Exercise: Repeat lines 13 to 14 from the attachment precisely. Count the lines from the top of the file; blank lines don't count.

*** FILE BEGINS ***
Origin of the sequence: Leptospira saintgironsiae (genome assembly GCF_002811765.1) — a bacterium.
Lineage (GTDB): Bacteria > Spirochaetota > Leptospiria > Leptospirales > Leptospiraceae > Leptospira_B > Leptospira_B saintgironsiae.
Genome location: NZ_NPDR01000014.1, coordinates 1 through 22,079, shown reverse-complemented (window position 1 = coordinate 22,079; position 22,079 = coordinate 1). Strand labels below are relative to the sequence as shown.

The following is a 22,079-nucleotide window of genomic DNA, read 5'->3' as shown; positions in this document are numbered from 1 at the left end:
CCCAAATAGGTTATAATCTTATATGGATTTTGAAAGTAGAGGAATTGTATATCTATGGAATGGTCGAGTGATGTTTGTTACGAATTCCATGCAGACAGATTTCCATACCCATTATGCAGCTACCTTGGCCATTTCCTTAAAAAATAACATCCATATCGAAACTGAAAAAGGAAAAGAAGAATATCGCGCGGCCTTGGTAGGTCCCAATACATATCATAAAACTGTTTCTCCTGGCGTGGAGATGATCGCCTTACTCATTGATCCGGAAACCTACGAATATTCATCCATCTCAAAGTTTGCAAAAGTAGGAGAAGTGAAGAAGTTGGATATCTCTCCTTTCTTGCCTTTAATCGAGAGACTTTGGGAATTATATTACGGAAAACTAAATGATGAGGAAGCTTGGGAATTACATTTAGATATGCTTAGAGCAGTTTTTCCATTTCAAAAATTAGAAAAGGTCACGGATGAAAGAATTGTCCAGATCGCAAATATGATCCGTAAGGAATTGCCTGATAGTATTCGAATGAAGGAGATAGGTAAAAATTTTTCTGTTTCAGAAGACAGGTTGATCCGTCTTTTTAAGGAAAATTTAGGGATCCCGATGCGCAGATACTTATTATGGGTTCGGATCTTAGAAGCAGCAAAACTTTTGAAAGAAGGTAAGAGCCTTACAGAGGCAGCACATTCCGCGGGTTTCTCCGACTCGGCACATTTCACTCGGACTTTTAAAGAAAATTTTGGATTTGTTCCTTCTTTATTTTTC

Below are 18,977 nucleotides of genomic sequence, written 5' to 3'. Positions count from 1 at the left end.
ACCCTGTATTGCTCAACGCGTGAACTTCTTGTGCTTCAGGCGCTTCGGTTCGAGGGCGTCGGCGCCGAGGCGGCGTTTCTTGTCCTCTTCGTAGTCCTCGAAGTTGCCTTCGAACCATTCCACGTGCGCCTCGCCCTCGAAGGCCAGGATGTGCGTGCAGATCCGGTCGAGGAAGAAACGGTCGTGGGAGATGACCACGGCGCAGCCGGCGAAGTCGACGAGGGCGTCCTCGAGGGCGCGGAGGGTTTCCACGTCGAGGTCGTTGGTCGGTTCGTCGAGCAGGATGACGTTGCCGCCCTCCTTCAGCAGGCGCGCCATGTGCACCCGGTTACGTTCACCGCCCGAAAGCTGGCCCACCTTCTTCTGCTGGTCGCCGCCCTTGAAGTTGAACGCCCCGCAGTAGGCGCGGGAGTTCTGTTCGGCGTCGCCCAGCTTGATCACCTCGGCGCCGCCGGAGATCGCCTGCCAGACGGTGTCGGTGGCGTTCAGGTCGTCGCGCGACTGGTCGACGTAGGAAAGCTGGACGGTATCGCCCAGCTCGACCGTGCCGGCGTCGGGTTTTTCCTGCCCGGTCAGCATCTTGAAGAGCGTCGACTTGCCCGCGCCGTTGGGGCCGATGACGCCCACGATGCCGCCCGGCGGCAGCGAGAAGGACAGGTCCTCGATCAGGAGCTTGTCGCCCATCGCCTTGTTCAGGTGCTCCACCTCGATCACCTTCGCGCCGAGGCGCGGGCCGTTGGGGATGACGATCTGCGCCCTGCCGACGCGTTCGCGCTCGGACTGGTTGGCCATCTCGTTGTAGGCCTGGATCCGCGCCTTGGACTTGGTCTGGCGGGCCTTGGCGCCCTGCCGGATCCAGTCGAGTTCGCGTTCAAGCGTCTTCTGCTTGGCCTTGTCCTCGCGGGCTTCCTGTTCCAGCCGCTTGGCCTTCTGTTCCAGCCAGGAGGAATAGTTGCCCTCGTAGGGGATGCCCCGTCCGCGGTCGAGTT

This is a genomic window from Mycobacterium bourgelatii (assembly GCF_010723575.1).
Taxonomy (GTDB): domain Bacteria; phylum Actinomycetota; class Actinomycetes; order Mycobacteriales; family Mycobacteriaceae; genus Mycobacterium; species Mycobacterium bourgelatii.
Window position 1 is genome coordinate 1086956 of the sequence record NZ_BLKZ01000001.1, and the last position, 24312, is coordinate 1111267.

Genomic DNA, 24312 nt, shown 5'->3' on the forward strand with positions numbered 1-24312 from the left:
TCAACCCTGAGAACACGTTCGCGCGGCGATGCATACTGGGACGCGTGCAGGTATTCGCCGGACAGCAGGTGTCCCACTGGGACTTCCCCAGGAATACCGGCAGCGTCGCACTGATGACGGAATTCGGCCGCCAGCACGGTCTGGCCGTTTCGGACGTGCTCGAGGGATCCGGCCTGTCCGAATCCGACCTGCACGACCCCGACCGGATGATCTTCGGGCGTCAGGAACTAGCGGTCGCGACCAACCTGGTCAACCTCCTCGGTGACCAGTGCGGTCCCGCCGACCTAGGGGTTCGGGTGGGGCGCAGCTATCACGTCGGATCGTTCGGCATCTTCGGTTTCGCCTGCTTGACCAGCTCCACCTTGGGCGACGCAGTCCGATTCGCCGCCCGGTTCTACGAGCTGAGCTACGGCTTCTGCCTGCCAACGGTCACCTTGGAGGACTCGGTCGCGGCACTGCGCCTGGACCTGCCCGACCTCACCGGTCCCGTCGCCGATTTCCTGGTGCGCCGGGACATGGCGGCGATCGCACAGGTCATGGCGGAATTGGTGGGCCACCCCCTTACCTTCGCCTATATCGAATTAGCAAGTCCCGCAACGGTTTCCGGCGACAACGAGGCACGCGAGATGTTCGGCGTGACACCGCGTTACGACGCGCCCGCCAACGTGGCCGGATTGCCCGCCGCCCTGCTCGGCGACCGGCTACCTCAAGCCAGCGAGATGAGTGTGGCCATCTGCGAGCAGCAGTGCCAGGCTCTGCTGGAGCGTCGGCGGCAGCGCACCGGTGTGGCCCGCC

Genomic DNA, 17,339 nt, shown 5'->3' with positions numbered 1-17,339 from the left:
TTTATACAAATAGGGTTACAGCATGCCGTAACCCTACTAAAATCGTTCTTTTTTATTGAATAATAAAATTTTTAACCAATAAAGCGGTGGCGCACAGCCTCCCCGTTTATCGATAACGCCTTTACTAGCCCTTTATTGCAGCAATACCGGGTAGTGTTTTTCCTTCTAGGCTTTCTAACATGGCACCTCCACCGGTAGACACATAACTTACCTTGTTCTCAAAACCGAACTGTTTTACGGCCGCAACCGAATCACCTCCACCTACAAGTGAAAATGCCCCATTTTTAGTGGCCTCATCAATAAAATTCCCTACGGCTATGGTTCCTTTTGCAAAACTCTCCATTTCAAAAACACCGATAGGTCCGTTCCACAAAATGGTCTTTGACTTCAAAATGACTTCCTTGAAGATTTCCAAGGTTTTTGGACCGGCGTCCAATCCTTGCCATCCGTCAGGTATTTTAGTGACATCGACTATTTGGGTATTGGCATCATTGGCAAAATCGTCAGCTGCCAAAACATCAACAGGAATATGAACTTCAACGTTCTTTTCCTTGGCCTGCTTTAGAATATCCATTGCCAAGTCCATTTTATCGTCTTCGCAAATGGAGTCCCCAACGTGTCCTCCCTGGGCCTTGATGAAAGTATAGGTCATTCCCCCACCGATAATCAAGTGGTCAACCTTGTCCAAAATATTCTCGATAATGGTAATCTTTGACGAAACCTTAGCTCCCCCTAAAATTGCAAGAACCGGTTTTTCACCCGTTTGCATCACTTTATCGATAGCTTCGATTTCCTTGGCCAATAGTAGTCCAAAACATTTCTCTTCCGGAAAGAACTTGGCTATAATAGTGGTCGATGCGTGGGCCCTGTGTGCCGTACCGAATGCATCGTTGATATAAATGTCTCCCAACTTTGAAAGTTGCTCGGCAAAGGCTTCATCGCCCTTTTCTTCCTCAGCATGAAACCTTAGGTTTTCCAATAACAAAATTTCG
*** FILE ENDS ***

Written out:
Genomic DNA, 17,339 nt, shown 5'->3' with positions numbered 1-17,339 from the left:
TTTATACAAATAGGGTTACAGCATGCCGTAACCCTACTAAAATCGTTCTTTTTTATTGAATAATAAAATTTTTAACCAATAAAGCGGTGGCGCACAGCCTCCCCGTTTATCGATAACGCCTTTACTAGCCCTTTATTGCAGCAATACCGGGTAGTGTTTTTCCTTCTAGGCTTTCTAACATGGCACCTCCACCGGTAGACACATAACTTACCTTGTTCTCAAAACCGAACTGTTTTACGGCCGCAACCGAATCACCTCCACCTACAAGTGAAAATGCCCCATTTTTAGTGGCCTCATCAATAAAATTCCCTACGGCTATGGTTCCTTTTGCAAAACTCTCCATTTCAAAAACACCGATAGGTCCGTTCCACAAAATGGTCTTTGACTTCAAAATGACTTCCTTGAAGATTTCCAAGGTTTTTGGACCGGCGTCCAATCCTTGCCATCCGTCAGGTATTTTAGTGACATCGACTATTTGGGTATTGGCATCATTGGCAAAATCGTCAGCTGCCAAAACATCAACAGGAATATGAACTTCAACGTTCTTTTCCTTGGCCTGCTTTAGAATATCCATTGCCAAGTCCATTTTATCGTCTTCGCAAATGGAGTCCCCAACGTGTCCTCCCTGGGCCTTGATGAAAGTATAGGTCATTCCCCCACCGATAATCAAGTGGTCAACCTTGTCCAAAATATTCTCGATAATGGTAATCTTTGACGAAACCTTAGCTCCCCCTAAAATTGCAAGAACCGGTTTTTCACCCGTTTGCATCACTTTATCGATAGCTTCGATTTCCTTGGCCAATAGTAGTCCAAAACATTTCTCTTCCGGAAAGAACTTGGCTATAATAGTGGTCGATGCGTGGGCCCTGTGTGCCGTACCGAATGCATCGTTGATATAAATGTCTCCCAACTTTGAAAGTTGCTCGGCAAAGGCTTCATCGCCCTTTTCTTCCTCAGCATGAAACCTTAGGTTTTCCAATAACAAAATTTCG